Peel Universal Controller review: Peel Universal Controller

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CNET Editors' Rating

2.5 stars OK
  • Overall: 5.7
  • Design: 7.0
  • Features: 4.0
  • Performance: 6.0
Review Date:
Updated on:

The Good The Peel Universal Remote Control is an iOS remote app that interacts with an included Wi-Fi IR blaster. Part channel guide, part Tivo-esque personalized recommendations, and part remote, it's relatively easy to set up, and is multiroom capable.

The Bad The components--the Peel Cable and Peel Fruit--have to be placed within 25 feet of each other. Remote functionality doesn't measure up to that of the Harmony and other universal remotes. The user interface has some shortcomings, and it needs more DVR integration to be truly useful. There is currently no native iPad app, either.

The Bottom Line The Peel is an affordable iPhone/iPod universal remote that helps you filter your TV viewing options, but its current shortcomings--inability to bookmark future shows for recording and the dearth of a native iPad app--make the $99 hardware component tough to recommend.

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Peel's $99 universal remote isn't exactly a universal remote in the traditional sense of the word. It's more like an accessory--yes, it's pear-shaped--that taps into your home Wi-Fi network and interfaces with the free Peel iPhone app to turn your iPhone or iPod Touch into a universal TV remote with some program recommendation features.

When you open the cylindrical packing container you'll find that pear-shaped device (the Peel Fruit) along with an Ethernet dongle (the Peel Cable) that plugs into your router--or somewhere into your home network. Once plugged in (to Ethernet and AC power), the Peel Cable communicates wirelessly with the Fruit via a wireless Zigbee connection. (Zigbee is a wireless home automation standard.)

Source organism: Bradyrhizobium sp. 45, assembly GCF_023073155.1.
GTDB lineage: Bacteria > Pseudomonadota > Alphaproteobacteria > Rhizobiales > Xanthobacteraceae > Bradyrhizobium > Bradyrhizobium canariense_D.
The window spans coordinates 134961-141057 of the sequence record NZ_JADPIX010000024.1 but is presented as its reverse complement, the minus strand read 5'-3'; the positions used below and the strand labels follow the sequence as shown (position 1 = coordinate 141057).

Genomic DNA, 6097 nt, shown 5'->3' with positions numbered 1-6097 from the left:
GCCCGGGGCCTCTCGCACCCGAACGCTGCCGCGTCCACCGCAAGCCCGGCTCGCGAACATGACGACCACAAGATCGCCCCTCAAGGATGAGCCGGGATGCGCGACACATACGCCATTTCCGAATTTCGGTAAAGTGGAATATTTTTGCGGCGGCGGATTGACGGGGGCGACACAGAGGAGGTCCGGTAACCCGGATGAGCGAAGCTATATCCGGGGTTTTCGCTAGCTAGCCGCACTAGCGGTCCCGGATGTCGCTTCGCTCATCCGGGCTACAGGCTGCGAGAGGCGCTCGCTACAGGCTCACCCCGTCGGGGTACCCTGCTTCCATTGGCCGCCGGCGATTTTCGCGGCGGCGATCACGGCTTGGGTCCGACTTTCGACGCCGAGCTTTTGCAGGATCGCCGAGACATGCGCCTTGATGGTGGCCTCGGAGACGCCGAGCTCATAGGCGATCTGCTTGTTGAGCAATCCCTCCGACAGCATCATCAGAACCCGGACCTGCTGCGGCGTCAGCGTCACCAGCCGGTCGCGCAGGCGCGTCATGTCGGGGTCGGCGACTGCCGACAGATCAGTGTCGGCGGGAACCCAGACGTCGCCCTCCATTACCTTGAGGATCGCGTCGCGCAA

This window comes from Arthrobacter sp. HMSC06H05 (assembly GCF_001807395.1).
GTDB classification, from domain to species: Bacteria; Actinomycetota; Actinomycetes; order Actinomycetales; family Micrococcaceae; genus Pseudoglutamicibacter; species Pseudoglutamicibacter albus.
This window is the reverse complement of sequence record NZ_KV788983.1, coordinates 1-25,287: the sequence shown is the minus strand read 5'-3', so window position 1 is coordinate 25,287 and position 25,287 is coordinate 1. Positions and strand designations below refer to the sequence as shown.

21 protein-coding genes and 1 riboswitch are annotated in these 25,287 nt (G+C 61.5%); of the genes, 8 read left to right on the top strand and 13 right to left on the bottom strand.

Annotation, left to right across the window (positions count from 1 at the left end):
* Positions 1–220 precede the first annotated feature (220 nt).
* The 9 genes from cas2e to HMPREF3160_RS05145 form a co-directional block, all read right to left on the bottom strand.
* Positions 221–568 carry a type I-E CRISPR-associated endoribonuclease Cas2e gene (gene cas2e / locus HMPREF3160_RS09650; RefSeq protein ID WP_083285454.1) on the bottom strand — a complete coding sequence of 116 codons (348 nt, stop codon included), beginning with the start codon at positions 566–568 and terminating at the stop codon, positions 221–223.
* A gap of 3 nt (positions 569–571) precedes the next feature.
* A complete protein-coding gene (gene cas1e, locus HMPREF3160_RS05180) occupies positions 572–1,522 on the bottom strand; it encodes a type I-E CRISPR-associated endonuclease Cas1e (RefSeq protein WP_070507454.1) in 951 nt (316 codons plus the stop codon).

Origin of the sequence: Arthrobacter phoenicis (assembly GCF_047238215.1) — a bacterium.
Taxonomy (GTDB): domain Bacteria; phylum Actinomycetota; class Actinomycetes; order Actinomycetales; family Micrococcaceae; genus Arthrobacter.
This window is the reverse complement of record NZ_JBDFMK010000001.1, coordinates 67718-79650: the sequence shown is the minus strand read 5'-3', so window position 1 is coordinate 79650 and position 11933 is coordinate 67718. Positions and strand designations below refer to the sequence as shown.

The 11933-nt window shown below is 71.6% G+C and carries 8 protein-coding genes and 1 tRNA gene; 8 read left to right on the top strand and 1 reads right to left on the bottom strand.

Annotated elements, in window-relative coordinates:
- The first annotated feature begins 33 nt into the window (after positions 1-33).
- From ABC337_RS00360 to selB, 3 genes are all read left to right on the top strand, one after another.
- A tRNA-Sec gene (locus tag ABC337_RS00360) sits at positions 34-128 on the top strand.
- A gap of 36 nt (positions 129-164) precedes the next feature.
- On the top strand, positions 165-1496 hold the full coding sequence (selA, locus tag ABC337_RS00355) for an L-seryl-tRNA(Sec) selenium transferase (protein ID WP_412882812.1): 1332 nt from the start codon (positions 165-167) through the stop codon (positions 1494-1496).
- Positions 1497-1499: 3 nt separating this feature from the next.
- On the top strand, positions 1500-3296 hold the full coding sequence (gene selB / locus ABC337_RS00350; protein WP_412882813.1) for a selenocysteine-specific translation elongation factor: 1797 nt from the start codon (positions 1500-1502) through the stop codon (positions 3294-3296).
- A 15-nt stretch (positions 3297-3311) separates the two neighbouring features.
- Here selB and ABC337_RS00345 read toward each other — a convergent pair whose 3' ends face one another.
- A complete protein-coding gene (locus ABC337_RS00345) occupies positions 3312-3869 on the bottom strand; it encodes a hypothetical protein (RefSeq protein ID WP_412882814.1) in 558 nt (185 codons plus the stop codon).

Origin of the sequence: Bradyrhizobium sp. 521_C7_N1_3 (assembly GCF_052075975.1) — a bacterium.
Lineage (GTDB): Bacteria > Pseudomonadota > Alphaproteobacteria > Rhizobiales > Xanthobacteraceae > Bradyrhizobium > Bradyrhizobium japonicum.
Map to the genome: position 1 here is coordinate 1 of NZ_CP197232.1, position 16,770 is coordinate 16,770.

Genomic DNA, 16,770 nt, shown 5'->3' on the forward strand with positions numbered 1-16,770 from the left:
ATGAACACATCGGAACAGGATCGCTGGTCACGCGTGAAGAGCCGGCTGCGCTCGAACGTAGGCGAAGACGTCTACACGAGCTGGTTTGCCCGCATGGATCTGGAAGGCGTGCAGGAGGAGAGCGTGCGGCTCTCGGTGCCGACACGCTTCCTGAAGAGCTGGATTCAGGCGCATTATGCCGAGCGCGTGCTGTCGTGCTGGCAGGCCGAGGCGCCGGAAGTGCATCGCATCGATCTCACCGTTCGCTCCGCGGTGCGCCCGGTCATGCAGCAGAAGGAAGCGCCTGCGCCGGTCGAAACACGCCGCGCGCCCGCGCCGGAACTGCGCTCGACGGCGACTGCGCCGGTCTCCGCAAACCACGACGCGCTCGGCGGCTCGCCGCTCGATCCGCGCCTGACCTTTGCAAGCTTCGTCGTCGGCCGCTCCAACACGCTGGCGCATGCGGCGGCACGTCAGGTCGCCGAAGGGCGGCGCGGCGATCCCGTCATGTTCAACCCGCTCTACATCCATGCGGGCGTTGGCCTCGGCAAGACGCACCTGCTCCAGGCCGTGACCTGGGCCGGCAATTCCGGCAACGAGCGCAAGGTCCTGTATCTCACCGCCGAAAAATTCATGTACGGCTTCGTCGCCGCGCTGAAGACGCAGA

The Peel Fruit (top left) and Peel Cable (center) comprise the two hardware portions of the product.

You're supposed to set the Fruit on a coffee table (or some other flat surface) within about 15 feet of your TV (line of sight) and no more than 25 feet from the dongle for optimal performance. That pear-shaped accessory is powered by a single C battery and has an IR (infrared) blaster. Input a command on your iPhone or iPod Touch, and it's transmitted over your home Wi-Fi network to the Peel Cable, which in turn transmits it to the Peel Fruit (via Zigbee), which in turn converts it to an IR command that get blasted at your components. Got that?

Aside from the fact that we had to replace the dead battery that came with the Fruit to get the unit to work, we had little trouble setting everything up. That said, not everybody has their router located fairly close to their TV, so some setups will be more problematic than others. Also, not everybody has a good spot to leave the Fruit and if you have small children, and you leave your Fruit out, the odds of them damaging the Fruit are high. To them, it looks like something to play with and chuck around.

Once you have the Peel Cable plugged into your network and the Fruit in a spot that's within striking distance of your components (e.g., TV, Blu-ray player, cable or satellite box), you then fire up the app and it will attempt to find the pear.

Once it does find it, you then go ahead and set up your iPhone or iPod Touch (via the app) to control the various components in your system much like you would with a Harmony remote. The onscreen wizard asks you the brands of your components and after answering, you test whether the component correctly accepts your commands. You then need to select your cable or satellite program guide for your area. It's also worth noting that if you purchase multiple Fruits, you can create different remotes for different rooms all within the same app (Note: Peel has had some issues with multiroom setups, but a recent update appears to have fixed the problem. However, with only one review unit supplied, we did not test the multiroom option, so we have no way to confirm this).

In all, things worked pretty well for us, though the wizard couldn't match the exact model number of the FiOS DVR we had, so we had to with one of the generic choices (it worked). We ended up setting up the Peel to control a Panasonic plasma, the aforementioned cable box, an Xbox 360, and an Onkyo AV receiver.


The Peel app doubles as a remote control.

The nicest feature the Peel offers is the ability to make programming recommendations to you; it basically acts as a filter for all the programming that's on. Peel's marketing pitch states:

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Where to Buy See all prices

Peel Universal Controller

Part Number: H4714LL/A
MSRP: $99.95 Low Price: $99.99 See all prices

Quick Specifications See All

  • Supported Devices TV
    DVD player
    Blu-ray player
    DVR
    AV receiver
    Satellite TV system
    Cable box
  • Features One-touch activity controls
  • Type Universal remote control